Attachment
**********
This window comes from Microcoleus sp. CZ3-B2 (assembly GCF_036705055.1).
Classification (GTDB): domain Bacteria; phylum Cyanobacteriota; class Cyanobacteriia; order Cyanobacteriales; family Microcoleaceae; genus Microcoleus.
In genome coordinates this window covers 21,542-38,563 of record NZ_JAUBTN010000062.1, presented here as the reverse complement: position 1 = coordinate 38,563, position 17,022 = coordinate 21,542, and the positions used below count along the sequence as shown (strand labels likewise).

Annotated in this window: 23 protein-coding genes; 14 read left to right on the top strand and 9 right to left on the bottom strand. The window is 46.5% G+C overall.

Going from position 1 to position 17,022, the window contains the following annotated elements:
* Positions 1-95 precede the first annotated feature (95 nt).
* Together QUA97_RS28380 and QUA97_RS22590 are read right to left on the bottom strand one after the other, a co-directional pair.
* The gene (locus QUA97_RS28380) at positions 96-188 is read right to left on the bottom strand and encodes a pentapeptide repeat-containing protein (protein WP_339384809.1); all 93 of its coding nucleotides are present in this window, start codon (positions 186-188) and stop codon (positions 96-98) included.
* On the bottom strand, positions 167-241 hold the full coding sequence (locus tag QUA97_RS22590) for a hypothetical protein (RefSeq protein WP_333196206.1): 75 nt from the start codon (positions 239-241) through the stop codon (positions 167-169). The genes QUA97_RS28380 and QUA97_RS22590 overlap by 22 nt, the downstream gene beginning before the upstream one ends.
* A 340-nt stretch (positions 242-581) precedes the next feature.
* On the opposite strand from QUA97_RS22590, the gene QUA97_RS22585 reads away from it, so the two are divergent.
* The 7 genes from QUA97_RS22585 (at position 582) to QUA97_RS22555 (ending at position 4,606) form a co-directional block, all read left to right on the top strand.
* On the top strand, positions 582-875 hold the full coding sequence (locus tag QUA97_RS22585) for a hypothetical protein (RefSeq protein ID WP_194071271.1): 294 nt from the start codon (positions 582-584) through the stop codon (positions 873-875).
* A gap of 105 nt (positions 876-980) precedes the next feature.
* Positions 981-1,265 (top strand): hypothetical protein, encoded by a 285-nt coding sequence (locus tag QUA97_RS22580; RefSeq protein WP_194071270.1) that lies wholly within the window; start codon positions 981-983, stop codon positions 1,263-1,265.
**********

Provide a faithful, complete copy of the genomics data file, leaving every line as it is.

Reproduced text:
This window comes from Microcoleus sp. CZ3-B2 (assembly GCF_036705055.1).
Classification (GTDB): domain Bacteria; phylum Cyanobacteriota; class Cyanobacteriia; order Cyanobacteriales; family Microcoleaceae; genus Microcoleus.
In genome coordinates this window covers 21,542-38,563 of record NZ_JAUBTN010000062.1, presented here as the reverse complement: position 1 = coordinate 38,563, position 17,022 = coordinate 21,542, and the positions used below count along the sequence as shown (strand labels likewise).

Annotated in this window: 23 protein-coding genes; 14 read left to right on the top strand and 9 right to left on the bottom strand. The window is 46.5% G+C overall.

Going from position 1 to position 17,022, the window contains the following annotated elements:
* Positions 1-95 precede the first annotated feature (95 nt).
* Together QUA97_RS28380 and QUA97_RS22590 are read right to left on the bottom strand one after the other, a co-directional pair.
* The gene (locus QUA97_RS28380) at positions 96-188 is read right to left on the bottom strand and encodes a pentapeptide repeat-containing protein (protein WP_339384809.1); all 93 of its coding nucleotides are present in this window, start codon (positions 186-188) and stop codon (positions 96-98) included.
* On the bottom strand, positions 167-241 hold the full coding sequence (locus tag QUA97_RS22590) for a hypothetical protein (RefSeq protein WP_333196206.1): 75 nt from the start codon (positions 239-241) through the stop codon (positions 167-169). The genes QUA97_RS28380 and QUA97_RS22590 overlap by 22 nt, the downstream gene beginning before the upstream one ends.
* A 340-nt stretch (positions 242-581) precedes the next feature.
* On the opposite strand from QUA97_RS22590, the gene QUA97_RS22585 reads away from it, so the two are divergent.
* The 7 genes from QUA97_RS22585 (at position 582) to QUA97_RS22555 (ending at position 4,606) form a co-directional block, all read left to right on the top strand.
* On the top strand, positions 582-875 hold the full coding sequence (locus tag QUA97_RS22585) for a hypothetical protein (RefSeq protein ID WP_194071271.1): 294 nt from the start codon (positions 582-584) through the stop codon (positions 873-875).
* A gap of 105 nt (positions 876-980) precedes the next feature.
* Positions 981-1,265 (top strand): hypothetical protein, encoded by a 285-nt coding sequence (locus tag QUA97_RS22580; RefSeq protein WP_194071270.1) that lies wholly within the window; start codon positions 981-983, stop codon positions 1,263-1,265.